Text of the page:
2015 Leisure Market Predictions

January 5, 2015

In 2014 The Coffer Group team gave its first insight into what the year ahead held for the leisure market and many of our predictions – if we do say so ourselves – turned out to be correct.

General Election years always provide a degree of confusion and, whichever side (or coillition) is elected, there will be a period of uncertainty as the new government establishes itself.

That said it looks set to be another positive year for the leisure sector. So, here are our predictions for 2015 – let’s see how we do this year.


Rental values and premiums for units requiring late night licences and other statutory consents will increase dramatically, even beyond existing record levels.

Funds will pay premiums for investment property with index-linked growth. Investment yields for leisure related properties of all description – including those with what would have previously been known as poorer covenants (i.e. less substantial companies) – will be very low due to the exceptionally high demand.

Gin will make a big resurgence and more craft producers will emerge.

We expect to see a marked increase in the number of new pub brands that will be rolling out and an expansion of established, well-funded groups. Turnover rents will become more prevalent on the high street and non-estate properties.

Growing importance of the new incantation food courts within shopping centres to act as an anchor to provide an (affordable) shared dining experience often appealing to not just the shopper so bringing a different demographic into the shopping environment.

Increases in labour costs and potential skills shortages will impact restaurant roll-outs – particularly in areas of lower unemployment.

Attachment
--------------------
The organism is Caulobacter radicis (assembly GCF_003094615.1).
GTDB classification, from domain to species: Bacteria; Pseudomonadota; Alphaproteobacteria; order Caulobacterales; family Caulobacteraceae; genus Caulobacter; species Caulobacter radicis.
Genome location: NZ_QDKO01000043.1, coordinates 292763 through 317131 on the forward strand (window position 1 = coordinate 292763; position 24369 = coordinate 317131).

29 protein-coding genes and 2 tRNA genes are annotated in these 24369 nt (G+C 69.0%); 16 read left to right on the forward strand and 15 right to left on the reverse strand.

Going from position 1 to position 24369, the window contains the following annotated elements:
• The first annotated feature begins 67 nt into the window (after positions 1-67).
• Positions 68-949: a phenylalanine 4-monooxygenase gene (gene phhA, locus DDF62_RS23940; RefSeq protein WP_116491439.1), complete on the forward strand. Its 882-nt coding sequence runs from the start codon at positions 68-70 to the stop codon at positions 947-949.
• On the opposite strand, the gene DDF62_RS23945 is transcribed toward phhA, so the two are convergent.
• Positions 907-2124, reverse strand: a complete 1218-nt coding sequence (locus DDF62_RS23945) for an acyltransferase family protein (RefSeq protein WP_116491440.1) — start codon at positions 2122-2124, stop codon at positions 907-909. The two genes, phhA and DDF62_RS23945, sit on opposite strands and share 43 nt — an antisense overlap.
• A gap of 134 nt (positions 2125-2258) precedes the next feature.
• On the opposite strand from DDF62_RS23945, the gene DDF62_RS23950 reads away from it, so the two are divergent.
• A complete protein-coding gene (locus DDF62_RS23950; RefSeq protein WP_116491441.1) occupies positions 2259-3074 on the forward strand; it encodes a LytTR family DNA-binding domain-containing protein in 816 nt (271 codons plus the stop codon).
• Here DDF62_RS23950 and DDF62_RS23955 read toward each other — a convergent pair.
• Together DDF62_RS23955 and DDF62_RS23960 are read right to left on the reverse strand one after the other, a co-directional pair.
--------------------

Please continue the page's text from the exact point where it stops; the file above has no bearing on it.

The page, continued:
The proposed change to the pub tie will have a dramatic effect on the market one way or another. With more managed pubs, as pub cos follow Enterprise Inn’s lead, establishing a managed business in preparation for any change in legislation.

Pub rental levels are going to change as the market tries to preempt the calculation for pubs that ‘break the tie’ and how pub cos will maximise revenue.

A strong year for leisure sector M&A activity, building on the high volume of transactions observed in 2014. Increasing property prices and sharpening yields in affluent towns and cities further afield as well as around proposed transport links – such as HS2 and other developing transport links – as operators and investors seek out more affordable areas and look to secure sites before prices rise.

Shopping centres will look at the wider provision of leisure facilities especially children’s entertainment.

Further swathe of sector sale and leasebacks.

Capitalised values of existing leisure groups wanting exit will increase to pre-crash levels.

Increasing support from banks for all types of transactions in the leisure sector.

The rise of viable delivery companies will ensure restaurant delivery revenues go up while turnover from in-restaurant dining will plateau.


The migration by many successful central London operators to more suburban locations will continue, which will lead to increasing rentals and premiums for restaurants but especially bars and pubs in those areas.

Smaller designer hotel operators will flourish and expand in central London.

Rise in the number of casualties within the central London area caused by the downward pressure of funding and increased cost of rents and fit-outs.

Increase in the number of members clubs and workspace clubs – particularly within the technology sector. The push eastwards into new up and coming areas will continue.

London Bridge and the surrounding area will continue to establish itself with the Tate modern extension nearing completion and other cultural markers in SE1.


Malaysian food concepts will flourish.

Further increase in the number of bespoke restaurants, cafés and bars in high-end retail stores.

The number of restaurants that don’t accept reservations (queuing) will decline.

More and more hotels will look to outsource it F&B offer.

Increase in finger food restaurants.

Huge growth in healthy eating industry.